• Get more time

Steal a page from the best-in-class B2B content marketers' playbook: 71% of 'em tailor their content to their reader. In other words, you're taking personalization to a whole new level beyond the simple insertion of name and job title. You're plugging in unique variables into your cold email.

Kathy Sierra, the author of Badass: Making Users Awesome, says it best:

“Find out what they do, need, and want, and map what you offer [that is, what you’re selling] into something meaningfully relevant for that person.”

In your email, you should be relevant in:

  • Subject line
  • Use their name in salutation
  • In opening line, use a compliment on recent win/accomplishment
  • OR in opening line, create a connection of likeminded activities
  • Examples tying their business goal to your offer
  • CTA

But what does "examples tying their business goal to your offer" really mean?

In Citygreen's cold email campaign, their offer was to help landscape architects save 20-30% on their next project. Because of my research, I knew budget was a huge concern for their cold email readers.

So, this email hits that point hard in two places: the subject line and lead-up to the CTA.


When you tie your offer into your cold email reader's business goals, you create motivation to fuel their action. Suddenly, your inbox overflows with replies, like the 33% uplift that Citygreen saw with this campaign.

3. Frame your message

Think of framing as helping your cold email reader put into context what you can do for them.

For example, check out Van Gogh's Starry Night in a yellow frame. Suddenly, all you see are bright yellow stars and moon -- NOT the blue night and fields, right?


That's framing. You're helping your reader see what you need them to see.

As Noam Shpancer, Ph.D., professor of psychology at Otterbein College, writes,

"Framing is a feature of our brain's architecture. Our minds react to the context in which something is embedded, not just to the thing itself... Framing is one way the brain finds patterns in chaos (its primary survival function) and creates meaning out of meaninglessness."

So how do you actually frame your message? Ask yourself one question.

As Stuart Diamond wrote in Getting More: How to Negotiate to Achieve Your Goals in the Real World:

"Figuring out how to frame things comes from asking yourself the question, 'What's really going on here?' Studies have shown that one person will be much more persuasive than another with the exact same facts because of framing. The more successful negotiator packages the information in a way that creates a different picture in the other person's head."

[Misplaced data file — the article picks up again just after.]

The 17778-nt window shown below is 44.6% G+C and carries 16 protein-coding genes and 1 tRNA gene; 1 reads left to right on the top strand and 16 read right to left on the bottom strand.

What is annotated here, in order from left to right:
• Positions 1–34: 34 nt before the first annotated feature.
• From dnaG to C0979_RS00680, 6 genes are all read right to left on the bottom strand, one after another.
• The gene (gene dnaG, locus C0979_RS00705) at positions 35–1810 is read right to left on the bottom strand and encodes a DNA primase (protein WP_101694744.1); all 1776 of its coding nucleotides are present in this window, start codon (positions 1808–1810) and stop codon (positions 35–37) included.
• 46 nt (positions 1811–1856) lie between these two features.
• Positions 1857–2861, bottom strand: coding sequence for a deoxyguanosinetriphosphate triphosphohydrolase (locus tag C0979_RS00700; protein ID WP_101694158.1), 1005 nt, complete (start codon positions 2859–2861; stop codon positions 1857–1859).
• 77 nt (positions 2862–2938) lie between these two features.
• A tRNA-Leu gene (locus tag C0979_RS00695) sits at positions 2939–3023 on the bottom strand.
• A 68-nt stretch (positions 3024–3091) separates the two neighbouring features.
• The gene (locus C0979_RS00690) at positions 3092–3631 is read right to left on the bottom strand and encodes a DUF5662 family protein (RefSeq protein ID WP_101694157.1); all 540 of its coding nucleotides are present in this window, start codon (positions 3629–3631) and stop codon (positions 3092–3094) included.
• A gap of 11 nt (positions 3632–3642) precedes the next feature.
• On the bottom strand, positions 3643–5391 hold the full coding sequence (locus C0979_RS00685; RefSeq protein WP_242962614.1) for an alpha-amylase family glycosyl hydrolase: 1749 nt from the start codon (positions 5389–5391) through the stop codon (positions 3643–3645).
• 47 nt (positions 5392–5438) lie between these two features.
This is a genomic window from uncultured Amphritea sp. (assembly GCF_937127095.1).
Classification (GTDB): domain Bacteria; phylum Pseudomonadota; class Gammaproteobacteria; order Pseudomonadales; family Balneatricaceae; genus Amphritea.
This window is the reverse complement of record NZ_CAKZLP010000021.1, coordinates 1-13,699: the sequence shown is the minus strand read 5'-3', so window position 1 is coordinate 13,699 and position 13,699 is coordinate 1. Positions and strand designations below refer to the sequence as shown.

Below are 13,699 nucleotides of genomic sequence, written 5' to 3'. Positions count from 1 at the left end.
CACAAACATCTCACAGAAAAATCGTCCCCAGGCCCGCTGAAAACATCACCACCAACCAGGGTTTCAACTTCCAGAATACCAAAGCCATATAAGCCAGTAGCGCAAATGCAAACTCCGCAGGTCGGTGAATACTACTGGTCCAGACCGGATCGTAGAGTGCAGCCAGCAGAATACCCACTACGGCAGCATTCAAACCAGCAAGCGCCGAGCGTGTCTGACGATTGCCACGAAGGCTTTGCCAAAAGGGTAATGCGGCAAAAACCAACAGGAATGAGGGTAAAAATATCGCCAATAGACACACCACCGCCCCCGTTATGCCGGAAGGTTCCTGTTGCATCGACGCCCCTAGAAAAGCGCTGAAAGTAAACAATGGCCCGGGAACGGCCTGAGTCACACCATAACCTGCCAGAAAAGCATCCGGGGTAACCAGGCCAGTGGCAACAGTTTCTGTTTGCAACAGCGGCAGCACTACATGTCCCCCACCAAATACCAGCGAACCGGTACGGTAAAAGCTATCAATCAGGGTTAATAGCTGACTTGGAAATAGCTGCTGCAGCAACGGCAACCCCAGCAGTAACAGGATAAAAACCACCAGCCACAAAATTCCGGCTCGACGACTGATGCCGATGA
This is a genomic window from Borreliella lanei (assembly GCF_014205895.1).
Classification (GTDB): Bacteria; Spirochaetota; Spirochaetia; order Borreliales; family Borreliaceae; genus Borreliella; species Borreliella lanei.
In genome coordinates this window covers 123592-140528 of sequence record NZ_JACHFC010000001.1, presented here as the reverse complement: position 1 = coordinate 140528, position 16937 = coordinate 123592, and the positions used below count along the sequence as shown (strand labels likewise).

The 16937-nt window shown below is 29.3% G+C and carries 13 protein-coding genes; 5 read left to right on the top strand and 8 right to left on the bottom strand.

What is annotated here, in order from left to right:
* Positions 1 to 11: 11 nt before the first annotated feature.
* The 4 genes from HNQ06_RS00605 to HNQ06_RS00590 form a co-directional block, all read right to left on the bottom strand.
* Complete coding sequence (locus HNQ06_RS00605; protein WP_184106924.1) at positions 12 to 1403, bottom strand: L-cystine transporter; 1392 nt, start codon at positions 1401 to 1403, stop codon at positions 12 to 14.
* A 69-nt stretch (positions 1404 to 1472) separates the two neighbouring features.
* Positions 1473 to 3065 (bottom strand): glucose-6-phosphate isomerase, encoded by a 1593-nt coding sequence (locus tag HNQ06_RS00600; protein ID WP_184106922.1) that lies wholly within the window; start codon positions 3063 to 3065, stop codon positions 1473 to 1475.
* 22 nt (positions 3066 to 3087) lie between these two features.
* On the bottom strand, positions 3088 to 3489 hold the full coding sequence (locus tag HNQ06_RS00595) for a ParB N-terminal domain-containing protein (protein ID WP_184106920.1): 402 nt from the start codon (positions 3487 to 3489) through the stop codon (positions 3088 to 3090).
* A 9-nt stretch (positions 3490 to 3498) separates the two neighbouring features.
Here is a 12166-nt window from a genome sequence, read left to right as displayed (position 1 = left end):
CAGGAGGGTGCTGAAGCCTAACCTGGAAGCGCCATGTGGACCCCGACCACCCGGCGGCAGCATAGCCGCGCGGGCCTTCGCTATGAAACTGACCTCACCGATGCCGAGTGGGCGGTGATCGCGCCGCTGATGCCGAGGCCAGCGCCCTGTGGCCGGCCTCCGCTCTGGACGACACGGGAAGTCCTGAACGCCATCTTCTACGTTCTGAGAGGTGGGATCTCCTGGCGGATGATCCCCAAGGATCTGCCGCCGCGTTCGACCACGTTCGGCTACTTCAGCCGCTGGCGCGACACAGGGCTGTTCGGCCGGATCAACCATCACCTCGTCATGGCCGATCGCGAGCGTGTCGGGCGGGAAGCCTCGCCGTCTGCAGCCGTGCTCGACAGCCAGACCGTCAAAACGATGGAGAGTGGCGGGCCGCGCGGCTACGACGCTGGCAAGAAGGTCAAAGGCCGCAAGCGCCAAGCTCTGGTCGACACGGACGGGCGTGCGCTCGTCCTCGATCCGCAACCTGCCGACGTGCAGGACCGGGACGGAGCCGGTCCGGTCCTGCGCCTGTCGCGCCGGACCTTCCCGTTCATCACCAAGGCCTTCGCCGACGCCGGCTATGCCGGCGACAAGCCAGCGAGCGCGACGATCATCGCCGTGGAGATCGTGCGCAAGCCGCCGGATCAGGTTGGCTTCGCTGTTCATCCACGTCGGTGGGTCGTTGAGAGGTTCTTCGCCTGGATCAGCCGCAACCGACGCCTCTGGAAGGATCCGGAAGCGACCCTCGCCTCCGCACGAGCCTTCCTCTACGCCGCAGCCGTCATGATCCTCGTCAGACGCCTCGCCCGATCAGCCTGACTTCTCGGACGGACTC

Connect the dots for your cold email reader on how you can solve their problem. Here's how I framed my message in my "Launch My Biz" cold email campaign:


Do the heavy lifting and put your message into context for your reader. Don't expect them to do it for you. They won't.

4. Compliment them

Your mission: warm up your cold email from a stone-cold stranger, so it feels like it's a colleague of a colleague who is sending it.

A compliment is how you accomplish that.

As a recent study shows, a compliment receiver was more likely to choose a coupon from a store that complimented them vs one that hadn't. Even when they knew that compliment was false. The positive feeling from the compliment still lingered and influenced their behavior.

Talk about sticking power. Talk about persuasion.

Be genuine with your compliment. If it's not common knowledge, reference where you unearthed that info nugget.

Your CTA is more than a quick question

When you write your call to action (or CTA), think about what you need your reader to do next.

Break down the tiniest next step that someone needs to take towards your end goal (i.e. becoming your client, signing up for your SaaS trial, getting on a quick call with your sales rep), and ask your reader to take that step.

What's the tiniest next step your cold email reader needs to take?

That's what your CTA should ask them to do.

When you make that ask, do 2 things:

  1. Assume your reader will say "yes"
  2. Make that "yes" easy to take

Skip over the friction of asking them to check their calendar, decide which day works for them, schedule through Calendly -- or heaven forbid -- even think.

Back to Noah, CEO and founder of AppSumo and Sumo. He says, "How can you make it easy for your customer to want to use your product? ... How can you make someone WANT to respond to your cold email?"

Answer that question and use that info to inform your CTA. Then, assume they'll say yes and phrase your CTA that way, like:

"Would you be open next Tuesday or Wednesday for a quick 15-min call to [insert their business goal]?"

How you put it together

Use a software -- like lemlist -- to make your cold emails relevant (aka ultra-personalized) with the ease of automation. So you're not spending tons of time in inserting them manually.

Now that you know the secrets for a winning cold email, pick 2-5 companies or influencers you want to cold email, and start researching.

Laura Lopuch is an storytelling email conversion engineer. She helps startups and SaaS companies use their most under-leveraged marketing channel: emails. Get your free $20k Cold Email Template.